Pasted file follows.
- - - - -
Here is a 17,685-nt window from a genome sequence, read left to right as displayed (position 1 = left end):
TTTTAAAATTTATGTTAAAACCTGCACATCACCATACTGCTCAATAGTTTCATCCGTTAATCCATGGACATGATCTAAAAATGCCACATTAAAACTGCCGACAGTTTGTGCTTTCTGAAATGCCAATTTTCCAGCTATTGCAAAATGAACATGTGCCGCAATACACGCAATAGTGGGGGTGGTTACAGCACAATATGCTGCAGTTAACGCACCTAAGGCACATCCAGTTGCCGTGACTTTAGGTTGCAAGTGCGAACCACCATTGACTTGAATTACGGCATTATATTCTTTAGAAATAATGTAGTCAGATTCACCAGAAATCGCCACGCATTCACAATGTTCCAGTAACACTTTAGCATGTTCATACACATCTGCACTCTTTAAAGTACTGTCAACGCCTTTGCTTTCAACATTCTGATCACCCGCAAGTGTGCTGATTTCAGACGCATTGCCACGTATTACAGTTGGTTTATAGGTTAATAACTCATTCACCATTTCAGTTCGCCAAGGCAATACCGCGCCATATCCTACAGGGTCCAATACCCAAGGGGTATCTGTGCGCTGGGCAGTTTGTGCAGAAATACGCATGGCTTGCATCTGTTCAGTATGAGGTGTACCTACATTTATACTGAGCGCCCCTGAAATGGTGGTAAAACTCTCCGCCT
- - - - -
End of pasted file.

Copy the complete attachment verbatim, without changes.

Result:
Here is a 17,685-nt window from a genome sequence, read left to right as displayed (position 1 = left end):
TTTTAAAATTTATGTTAAAACCTGCACATCACCATACTGCTCAATAGTTTCATCCGTTAATCCATGGACATGATCTAAAAATGCCACATTAAAACTGCCGACAGTTTGTGCTTTCTGAAATGCCAATTTTCCAGCTATTGCAAAATGAACATGTGCCGCAATACACGCAATAGTGGGGGTGGTTACAGCACAATATGCTGCAGTTAACGCACCTAAGGCACATCCAGTTGCCGTGACTTTAGGTTGCAAGTGCGAACCACCATTGACTTGAATTACGGCATTATATTCTTTAGAAATAATGTAGTCAGATTCACCAGAAATCGCCACGCATTCACAATGTTCCAGTAACACTTTAGCATGTTCATACACATCTGCACTCTTTAAAGTACTGTCAACGCCTTTGCTTTCAACATTCTGATCACCCGCAAGTGTGCTGATTTCAGACGCATTGCCACGTATTACAGTTGGTTTATAGGTTAATAACTCATTCACCATTTCAGTTCGCCAAGGCAATACCGCGCCATATCCTACAGGGTCCAATACCCAAGGGGTATCTGTGCGCTGGGCAGTTTGTGCAGAAATACGCATGGCTTGCATCTGTTCAGTATGAGGTGTACCTACATTTATACTGAGCGCCCCTGAAATGGTGGTAAAACTCTCCGCCT